AMASS specifically leverages lessons learned from DARPA’s System-of-Systems Enhanced
Small Unit (SESU) program. SESU demonstrated that a large number of heterogeneous,
autonomous swarms (i.e., autonomous platforms carrying a variety of different payloads that
coordinate to achieve objectives) present a significant dilemma to adversary A2/AD technologies
in land-based scenarios.

SESU developed, integrated, and demonstrated a system to plan and execute counter-A2/AD missions with swarms, swarm behavior software that enables the swarms to execute missions independently and adapt to change, specific payloads (e.g., communications, navigation, non-kinetic effects, and kinetic effects), and modeling and simulation (M&S) for proving concepts of operations (CONOPS) and experimenting at scale (1,000s of autonomous entities).

Software developed for planning and executing missions, and swarm behavior software were directly integrated with Service large-scale force-on-force simulators to ensure seamless operations between the simulated and live environments to include the ability to conduct Live, Virtual, and Constructive (LVC) experiments. Small-scale, live demonstrations conducted in tandem with large virtual scenarios showed how swarms of UAVs and more traditional long-range fires can be effectively coordinated, used to collect and disseminate intelligence, conduct coordinated Electronic Attack (EA), and strike targets in order to successfully deny, degrade, or defeat adversary A2/AD capabilities.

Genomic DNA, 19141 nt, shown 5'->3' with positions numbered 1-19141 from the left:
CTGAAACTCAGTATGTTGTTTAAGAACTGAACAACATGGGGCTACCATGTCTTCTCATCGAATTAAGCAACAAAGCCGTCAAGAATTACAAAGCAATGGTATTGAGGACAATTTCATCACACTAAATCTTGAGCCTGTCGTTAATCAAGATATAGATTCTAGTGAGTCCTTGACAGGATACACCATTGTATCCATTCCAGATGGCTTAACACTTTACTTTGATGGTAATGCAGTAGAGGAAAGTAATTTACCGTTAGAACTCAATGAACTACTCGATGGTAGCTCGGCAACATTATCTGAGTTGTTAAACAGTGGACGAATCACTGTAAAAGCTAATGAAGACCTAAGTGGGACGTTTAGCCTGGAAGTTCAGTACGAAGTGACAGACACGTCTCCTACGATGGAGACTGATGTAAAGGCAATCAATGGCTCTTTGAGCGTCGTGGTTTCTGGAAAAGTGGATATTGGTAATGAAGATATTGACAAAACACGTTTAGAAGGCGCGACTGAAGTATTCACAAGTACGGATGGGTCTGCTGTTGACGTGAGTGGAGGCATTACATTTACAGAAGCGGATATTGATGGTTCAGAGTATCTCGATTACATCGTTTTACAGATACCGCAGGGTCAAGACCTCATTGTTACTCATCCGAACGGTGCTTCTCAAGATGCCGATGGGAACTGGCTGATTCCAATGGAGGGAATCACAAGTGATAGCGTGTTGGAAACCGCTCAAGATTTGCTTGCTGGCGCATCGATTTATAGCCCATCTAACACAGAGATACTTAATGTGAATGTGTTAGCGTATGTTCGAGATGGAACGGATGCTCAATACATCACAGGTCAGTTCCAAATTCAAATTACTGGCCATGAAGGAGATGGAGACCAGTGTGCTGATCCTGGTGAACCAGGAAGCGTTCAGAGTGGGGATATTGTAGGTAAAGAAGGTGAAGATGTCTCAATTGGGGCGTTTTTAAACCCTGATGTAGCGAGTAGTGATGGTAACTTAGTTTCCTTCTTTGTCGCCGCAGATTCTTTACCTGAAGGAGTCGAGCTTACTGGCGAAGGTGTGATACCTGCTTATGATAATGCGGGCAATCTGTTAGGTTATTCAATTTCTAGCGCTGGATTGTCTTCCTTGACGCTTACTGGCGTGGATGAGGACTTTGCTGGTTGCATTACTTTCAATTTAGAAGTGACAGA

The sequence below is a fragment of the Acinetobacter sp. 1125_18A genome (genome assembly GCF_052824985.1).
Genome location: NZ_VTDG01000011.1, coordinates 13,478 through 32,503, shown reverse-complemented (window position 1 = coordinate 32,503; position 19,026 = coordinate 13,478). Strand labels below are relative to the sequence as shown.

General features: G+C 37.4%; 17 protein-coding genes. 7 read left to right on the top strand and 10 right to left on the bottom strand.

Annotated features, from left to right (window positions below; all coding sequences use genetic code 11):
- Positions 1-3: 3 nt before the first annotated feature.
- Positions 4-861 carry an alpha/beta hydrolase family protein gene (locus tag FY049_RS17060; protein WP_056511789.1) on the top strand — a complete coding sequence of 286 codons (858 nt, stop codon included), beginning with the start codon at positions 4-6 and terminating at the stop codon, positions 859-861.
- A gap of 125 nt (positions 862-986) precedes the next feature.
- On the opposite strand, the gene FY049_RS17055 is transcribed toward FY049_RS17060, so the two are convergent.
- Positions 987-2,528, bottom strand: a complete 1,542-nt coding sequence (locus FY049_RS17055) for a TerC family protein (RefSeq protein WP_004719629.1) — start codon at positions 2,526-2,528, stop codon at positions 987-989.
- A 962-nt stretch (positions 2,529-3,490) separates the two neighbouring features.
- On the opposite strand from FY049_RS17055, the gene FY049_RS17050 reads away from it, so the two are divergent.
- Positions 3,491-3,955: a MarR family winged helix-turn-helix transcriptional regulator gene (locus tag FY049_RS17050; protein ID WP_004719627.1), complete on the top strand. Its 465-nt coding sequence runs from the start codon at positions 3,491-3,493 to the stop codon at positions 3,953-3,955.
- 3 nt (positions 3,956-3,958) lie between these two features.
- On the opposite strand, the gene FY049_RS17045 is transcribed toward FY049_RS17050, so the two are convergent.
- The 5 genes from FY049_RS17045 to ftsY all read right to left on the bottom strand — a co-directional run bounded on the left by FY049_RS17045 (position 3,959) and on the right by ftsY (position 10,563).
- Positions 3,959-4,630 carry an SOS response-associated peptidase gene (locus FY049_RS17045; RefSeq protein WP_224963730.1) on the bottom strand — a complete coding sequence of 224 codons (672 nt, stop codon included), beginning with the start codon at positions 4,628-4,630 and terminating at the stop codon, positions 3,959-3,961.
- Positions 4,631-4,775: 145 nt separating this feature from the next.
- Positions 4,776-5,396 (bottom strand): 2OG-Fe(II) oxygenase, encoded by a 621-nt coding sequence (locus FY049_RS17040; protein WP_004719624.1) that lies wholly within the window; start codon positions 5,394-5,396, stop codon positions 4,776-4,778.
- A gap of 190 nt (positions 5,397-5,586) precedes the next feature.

Empowering Command and Control:

The AMASS initiative focuses on developing advanced command and control (C2) capabilities for swarms-of-swarms. With the increasing complexity of modern warfare scenarios, the ability to effectively coordinate and control large-scale swarm operations becomes critical. DARPA aims to enable real-time decision-making, adaptive coordination, and seamless integration of heterogeneous swarm entities through dynamic C2 mechanisms.

 

While AMASS will build on this previous work, a successful AMASS performer will likely leverage a wide variety of technologies and experience.

The Defense Advanced Research Projects Agency (DARPA) is soliciting innovative proposals in